My hope is that it’s a small gift for any of you who might need a little hope in their hearts or who might be allowing their imperfections to take flight. May our hearts stay open inspire of whatever fear we may feel. And may you too feel encouraged to start now, imperfect though you are or feel you are.

Be back here soon.


Back to Blog

IMG_1184In retrospect, I probably should have warned any followers I was going to take a summer break from blogging. Forgive me? Please??

I’ll post a summer update about our travels soon. But for now, this is a quick post to let any readers I might still have that we are alive, that our family is growing! This is me last weekend, hauling my toddler on my back for a hike while 13 weeks pregnant. Well, this was part of our hike. We only made it half a mile before it looked like this:

IMG_1197A frustrated dad with a frustrated toddler who did not want to ride in the pack, and an exhausted pregnant mom who could not carry him in our Lillebaby much longer.

Fun times!

Speaking of fun times, first trimesters are not so fun. Even less so with a toddler to chase. And I am just now beginning to feel like a human again, so I will be posting much more regularly. Here’s my self-imposed schedule:

Mondays—Marry the Meal posts! Meals for families broken by two very different eating habits–meat eater and vegetarian.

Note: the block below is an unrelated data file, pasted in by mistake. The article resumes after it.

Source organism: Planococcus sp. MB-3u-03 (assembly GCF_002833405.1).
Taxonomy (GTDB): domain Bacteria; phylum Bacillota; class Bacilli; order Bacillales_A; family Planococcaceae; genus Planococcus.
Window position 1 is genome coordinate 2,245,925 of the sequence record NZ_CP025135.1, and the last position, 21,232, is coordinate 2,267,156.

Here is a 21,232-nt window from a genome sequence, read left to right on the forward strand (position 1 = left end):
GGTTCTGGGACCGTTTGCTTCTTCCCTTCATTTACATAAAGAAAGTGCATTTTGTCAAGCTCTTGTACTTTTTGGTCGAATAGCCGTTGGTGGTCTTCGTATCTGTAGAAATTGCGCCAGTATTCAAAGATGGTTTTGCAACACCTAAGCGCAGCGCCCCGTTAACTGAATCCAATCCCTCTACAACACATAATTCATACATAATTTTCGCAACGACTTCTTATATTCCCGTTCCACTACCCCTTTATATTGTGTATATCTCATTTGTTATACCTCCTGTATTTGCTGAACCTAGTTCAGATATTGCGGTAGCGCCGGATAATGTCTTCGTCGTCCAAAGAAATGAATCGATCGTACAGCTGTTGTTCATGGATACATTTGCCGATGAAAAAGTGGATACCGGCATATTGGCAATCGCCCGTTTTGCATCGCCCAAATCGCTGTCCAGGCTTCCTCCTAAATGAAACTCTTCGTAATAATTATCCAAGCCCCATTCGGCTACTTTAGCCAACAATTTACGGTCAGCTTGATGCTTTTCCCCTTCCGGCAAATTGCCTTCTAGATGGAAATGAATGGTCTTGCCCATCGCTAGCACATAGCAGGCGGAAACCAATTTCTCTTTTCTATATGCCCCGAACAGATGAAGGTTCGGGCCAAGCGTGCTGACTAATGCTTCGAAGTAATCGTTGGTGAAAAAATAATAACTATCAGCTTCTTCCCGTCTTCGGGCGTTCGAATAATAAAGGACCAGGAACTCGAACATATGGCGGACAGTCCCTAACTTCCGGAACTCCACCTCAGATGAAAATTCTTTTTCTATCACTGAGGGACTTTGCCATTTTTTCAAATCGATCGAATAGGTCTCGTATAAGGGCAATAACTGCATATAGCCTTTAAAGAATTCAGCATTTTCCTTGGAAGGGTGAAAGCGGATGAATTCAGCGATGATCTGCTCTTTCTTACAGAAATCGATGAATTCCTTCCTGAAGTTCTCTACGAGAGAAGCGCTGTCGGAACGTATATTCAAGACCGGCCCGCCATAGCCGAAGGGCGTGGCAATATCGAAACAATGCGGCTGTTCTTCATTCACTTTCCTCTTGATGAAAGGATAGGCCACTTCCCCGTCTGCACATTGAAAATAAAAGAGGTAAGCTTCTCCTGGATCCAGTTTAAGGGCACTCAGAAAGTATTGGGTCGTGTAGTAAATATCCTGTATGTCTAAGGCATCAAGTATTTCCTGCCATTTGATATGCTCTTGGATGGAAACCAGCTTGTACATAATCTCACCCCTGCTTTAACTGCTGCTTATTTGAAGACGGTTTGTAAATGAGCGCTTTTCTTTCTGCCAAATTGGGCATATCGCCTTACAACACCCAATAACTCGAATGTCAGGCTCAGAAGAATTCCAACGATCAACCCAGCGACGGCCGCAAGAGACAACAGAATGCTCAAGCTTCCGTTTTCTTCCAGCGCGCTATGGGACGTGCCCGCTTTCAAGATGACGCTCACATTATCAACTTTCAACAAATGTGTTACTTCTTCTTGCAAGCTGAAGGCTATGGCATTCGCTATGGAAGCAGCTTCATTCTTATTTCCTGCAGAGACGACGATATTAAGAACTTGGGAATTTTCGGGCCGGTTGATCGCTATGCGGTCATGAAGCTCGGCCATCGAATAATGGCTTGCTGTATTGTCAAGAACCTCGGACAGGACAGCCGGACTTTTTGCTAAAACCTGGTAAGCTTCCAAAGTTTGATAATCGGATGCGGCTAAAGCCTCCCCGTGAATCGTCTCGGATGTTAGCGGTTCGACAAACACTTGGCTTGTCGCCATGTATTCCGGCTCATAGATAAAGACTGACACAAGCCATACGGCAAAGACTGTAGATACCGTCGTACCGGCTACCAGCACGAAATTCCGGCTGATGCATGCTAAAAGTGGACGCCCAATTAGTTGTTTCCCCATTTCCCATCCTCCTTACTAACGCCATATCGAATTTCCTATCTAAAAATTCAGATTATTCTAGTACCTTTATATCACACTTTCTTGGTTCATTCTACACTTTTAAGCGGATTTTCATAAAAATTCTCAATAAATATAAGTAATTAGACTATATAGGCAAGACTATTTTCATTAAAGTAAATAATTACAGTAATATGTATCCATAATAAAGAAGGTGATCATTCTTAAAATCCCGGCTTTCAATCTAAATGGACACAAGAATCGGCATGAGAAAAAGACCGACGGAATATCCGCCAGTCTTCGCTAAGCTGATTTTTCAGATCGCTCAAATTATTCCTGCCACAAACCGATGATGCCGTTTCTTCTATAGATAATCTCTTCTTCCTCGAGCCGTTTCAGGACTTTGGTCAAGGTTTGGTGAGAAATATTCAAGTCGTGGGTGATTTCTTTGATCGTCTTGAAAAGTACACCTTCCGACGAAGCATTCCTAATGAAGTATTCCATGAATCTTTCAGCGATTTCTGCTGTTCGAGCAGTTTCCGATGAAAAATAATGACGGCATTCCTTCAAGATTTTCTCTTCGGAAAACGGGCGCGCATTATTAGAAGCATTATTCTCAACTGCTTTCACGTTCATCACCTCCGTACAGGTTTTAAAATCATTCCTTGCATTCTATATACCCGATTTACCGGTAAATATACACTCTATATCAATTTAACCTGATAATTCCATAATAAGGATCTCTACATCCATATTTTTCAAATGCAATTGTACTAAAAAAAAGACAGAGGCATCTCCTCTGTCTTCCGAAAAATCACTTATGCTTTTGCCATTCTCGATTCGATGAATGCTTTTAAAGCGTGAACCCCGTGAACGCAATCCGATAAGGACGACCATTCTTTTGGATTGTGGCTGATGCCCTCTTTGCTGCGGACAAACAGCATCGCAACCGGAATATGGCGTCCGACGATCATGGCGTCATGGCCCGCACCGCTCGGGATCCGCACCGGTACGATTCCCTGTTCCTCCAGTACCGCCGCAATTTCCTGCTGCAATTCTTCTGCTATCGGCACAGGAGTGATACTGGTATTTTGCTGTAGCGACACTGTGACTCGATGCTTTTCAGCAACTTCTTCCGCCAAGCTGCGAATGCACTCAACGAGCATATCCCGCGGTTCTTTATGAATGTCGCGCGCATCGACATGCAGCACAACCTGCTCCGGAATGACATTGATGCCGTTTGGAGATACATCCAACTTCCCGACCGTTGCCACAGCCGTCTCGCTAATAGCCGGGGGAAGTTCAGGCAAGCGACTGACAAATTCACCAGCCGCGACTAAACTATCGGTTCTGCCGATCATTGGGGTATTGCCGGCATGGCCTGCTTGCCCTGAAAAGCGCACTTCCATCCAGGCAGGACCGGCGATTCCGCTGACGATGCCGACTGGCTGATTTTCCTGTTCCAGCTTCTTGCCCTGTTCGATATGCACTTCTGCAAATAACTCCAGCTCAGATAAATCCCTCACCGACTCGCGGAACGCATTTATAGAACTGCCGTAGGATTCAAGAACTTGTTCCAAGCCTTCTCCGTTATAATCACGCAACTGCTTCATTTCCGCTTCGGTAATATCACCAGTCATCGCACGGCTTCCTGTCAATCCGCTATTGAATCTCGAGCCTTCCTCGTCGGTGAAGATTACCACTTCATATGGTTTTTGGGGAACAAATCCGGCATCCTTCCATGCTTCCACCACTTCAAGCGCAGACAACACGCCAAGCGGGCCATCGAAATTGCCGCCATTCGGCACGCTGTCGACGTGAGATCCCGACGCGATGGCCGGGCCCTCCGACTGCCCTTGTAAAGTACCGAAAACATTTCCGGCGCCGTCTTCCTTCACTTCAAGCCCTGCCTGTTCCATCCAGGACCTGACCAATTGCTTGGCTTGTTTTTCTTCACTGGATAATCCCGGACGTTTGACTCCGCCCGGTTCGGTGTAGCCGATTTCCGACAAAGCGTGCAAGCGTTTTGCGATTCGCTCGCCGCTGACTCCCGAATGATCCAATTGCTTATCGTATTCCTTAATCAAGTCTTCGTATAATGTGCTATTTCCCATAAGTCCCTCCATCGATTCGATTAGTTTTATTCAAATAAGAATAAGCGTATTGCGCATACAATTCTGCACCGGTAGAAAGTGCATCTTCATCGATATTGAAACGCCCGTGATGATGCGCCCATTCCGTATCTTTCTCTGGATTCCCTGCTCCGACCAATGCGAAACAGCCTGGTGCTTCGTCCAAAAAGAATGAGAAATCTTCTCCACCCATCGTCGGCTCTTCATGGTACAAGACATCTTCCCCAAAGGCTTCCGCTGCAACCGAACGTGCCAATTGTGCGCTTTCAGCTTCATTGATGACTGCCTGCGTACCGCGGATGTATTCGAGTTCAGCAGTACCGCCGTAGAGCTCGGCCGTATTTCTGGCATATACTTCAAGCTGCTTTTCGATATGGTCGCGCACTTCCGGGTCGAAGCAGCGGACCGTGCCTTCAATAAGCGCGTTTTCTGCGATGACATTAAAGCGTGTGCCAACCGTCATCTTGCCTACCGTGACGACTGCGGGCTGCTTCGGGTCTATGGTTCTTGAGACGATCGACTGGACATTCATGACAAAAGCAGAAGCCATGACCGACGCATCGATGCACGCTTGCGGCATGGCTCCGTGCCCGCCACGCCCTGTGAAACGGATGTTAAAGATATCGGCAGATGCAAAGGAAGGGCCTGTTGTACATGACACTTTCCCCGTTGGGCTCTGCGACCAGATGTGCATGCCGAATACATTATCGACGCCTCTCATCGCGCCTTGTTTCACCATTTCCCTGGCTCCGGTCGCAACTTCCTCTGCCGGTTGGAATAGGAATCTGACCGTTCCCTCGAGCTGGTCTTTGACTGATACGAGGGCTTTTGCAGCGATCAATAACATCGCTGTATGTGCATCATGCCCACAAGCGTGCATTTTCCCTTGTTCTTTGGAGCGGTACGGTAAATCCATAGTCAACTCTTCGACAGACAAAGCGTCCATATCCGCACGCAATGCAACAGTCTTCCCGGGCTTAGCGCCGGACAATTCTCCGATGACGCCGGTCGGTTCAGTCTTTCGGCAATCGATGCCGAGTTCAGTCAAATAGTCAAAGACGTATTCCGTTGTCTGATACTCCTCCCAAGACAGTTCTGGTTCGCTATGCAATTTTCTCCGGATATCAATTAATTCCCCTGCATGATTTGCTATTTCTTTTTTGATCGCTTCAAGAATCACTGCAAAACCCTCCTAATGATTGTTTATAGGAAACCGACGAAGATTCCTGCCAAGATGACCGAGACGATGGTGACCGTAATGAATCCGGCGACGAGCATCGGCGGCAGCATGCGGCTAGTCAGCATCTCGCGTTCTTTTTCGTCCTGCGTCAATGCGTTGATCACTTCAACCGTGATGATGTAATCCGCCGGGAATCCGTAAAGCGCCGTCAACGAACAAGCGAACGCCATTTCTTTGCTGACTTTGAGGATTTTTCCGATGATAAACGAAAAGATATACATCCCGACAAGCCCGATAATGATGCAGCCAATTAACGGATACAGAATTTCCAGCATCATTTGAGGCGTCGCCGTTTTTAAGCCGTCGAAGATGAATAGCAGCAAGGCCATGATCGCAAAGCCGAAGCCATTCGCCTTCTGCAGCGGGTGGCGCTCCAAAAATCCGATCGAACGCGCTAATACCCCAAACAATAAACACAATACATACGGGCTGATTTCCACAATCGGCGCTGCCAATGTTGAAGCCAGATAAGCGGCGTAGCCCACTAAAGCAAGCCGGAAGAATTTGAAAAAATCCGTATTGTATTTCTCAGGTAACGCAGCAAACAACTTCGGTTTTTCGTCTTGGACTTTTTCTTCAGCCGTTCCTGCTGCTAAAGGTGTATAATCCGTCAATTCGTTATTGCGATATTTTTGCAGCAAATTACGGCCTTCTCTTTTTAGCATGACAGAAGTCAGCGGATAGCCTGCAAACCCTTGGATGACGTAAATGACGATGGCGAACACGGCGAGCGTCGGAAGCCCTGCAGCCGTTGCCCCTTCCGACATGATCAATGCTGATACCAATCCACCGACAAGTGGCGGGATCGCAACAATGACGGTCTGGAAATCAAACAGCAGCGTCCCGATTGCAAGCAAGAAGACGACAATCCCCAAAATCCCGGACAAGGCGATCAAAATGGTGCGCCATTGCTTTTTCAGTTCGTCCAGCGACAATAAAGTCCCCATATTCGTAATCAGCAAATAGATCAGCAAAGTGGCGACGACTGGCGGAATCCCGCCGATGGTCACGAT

Saturday/Sunday–Restorative and/or Prenatal yoga tutorials

And musings on Motherhood often. Because mostly mothering is what I do. You can read a micro-blog post about that on Instagram following the #mostlymother

For now, I’m off to make play-dough tractors with my toddler.

With Love from Colorado,


On weight, dieting and having the perfect body

I’m over here on my good friends insightful, spiritual, real, and wise blog. Check out my post there if you like, but also–I encourage you to check our previous posts on The Barefoot Family’

The Barefoot Family

Is anyone immune from all this craziness?  I don’t even mean just women but men, too.  I have several men in my life right now who are on health kicks.  Their routine involves 2/day workouts, protein shakes and budgeting calories for beer.  As for me, well, I’ve just been thinking a lot about how I think about all that “body” stuff.  (Also wishing I’d lose 10 pounds before my husband’s high school reunions–2 of them–this summer.  So it’s not all rational self-analysis here, folks.)  With all this, I naturally turned to a wise and beautiful friend, Keri Hanson, who also happens to be a health coach, fitness instructor and all-around expert in these things.  Then I convinced her to write a post here, which is awesomeness!  You can also check her blog, With Love from Colorado.  Enjoy!


Weight. It’s a heavy topic. Loaded with tons of to-do’s in order to measure up…

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Nourishing Practices and Sesame Seed Milk

IMG_0738My apologies for my absence in this space! We are now in our second week in a new house and new city, and I needed all the attention and time and energy I could muster for keeping my health coaching practice going while also packing and moving with a toddler. Things are finally starting to calm down enough for me to not only spend time in my kitchen, but also to blog about it.

Additionally, I’ve taken a break from my group coaching in order to align myself to the Ayurvedic practices in which I’ve been trained. Many of them were put on hold to push through a stressful season of life when I needed them most. A time that left me feeling weak and vulnerable, which was magnified by some unkind words from a distant friend. It’s forced me once again to recognize the power that words do have and how very responsible we are for how we use our words when we speak to others.